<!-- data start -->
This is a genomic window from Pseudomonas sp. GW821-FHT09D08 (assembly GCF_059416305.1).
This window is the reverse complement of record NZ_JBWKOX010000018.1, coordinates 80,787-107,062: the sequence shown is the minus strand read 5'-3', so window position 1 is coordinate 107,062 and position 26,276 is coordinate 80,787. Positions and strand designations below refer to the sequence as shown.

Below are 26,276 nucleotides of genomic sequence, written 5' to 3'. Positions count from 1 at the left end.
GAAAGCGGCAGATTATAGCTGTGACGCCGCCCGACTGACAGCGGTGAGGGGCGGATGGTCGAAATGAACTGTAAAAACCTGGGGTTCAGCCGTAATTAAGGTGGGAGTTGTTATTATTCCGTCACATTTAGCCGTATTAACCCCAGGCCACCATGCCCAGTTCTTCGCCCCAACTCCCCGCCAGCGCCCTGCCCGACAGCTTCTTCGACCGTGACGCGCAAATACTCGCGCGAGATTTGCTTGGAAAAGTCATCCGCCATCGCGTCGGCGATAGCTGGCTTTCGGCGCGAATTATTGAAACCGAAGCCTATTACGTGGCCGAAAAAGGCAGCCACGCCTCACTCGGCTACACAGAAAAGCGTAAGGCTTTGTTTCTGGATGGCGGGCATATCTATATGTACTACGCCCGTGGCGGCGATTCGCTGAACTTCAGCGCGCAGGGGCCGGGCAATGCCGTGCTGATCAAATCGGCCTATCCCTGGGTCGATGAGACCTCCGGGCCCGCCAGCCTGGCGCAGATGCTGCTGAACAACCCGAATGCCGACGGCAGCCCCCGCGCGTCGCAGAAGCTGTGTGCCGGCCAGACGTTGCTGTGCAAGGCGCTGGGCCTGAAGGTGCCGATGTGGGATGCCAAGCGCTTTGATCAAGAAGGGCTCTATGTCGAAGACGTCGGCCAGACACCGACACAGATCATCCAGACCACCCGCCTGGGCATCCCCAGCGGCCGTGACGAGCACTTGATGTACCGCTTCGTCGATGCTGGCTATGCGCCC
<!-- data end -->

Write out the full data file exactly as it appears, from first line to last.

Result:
This is a genomic window from Pseudomonas sp. GW821-FHT09D08 (assembly GCF_059416305.1).
This window is the reverse complement of record NZ_JBWKOX010000018.1, coordinates 80,787-107,062: the sequence shown is the minus strand read 5'-3', so window position 1 is coordinate 107,062 and position 26,276 is coordinate 80,787. Positions and strand designations below refer to the sequence as shown.

Below are 26,276 nucleotides of genomic sequence, written 5' to 3'. Positions count from 1 at the left end.
GAAAGCGGCAGATTATAGCTGTGACGCCGCCCGACTGACAGCGGTGAGGGGCGGATGGTCGAAATGAACTGTAAAAACCTGGGGTTCAGCCGTAATTAAGGTGGGAGTTGTTATTATTCCGTCACATTTAGCCGTATTAACCCCAGGCCACCATGCCCAGTTCTTCGCCCCAACTCCCCGCCAGCGCCCTGCCCGACAGCTTCTTCGACCGTGACGCGCAAATACTCGCGCGAGATTTGCTTGGAAAAGTCATCCGCCATCGCGTCGGCGATAGCTGGCTTTCGGCGCGAATTATTGAAACCGAAGCCTATTACGTGGCCGAAAAAGGCAGCCACGCCTCACTCGGCTACACAGAAAAGCGTAAGGCTTTGTTTCTGGATGGCGGGCATATCTATATGTACTACGCCCGTGGCGGCGATTCGCTGAACTTCAGCGCGCAGGGGCCGGGCAATGCCGTGCTGATCAAATCGGCCTATCCCTGGGTCGATGAGACCTCCGGGCCCGCCAGCCTGGCGCAGATGCTGCTGAACAACCCGAATGCCGACGGCAGCCCCCGCGCGTCGCAGAAGCTGTGTGCCGGCCAGACGTTGCTGTGCAAGGCGCTGGGCCTGAAGGTGCCGATGTGGGATGCCAAGCGCTTTGATCAAGAAGGGCTCTATGTCGAAGACGTCGGCCAGACACCGACACAGATCATCCAGACCACCCGCCTGGGCATCCCCAGCGGCCGTGACGAGCACTTGATGTACCGCTTCGTCGATGCTGGCTATGCGCCC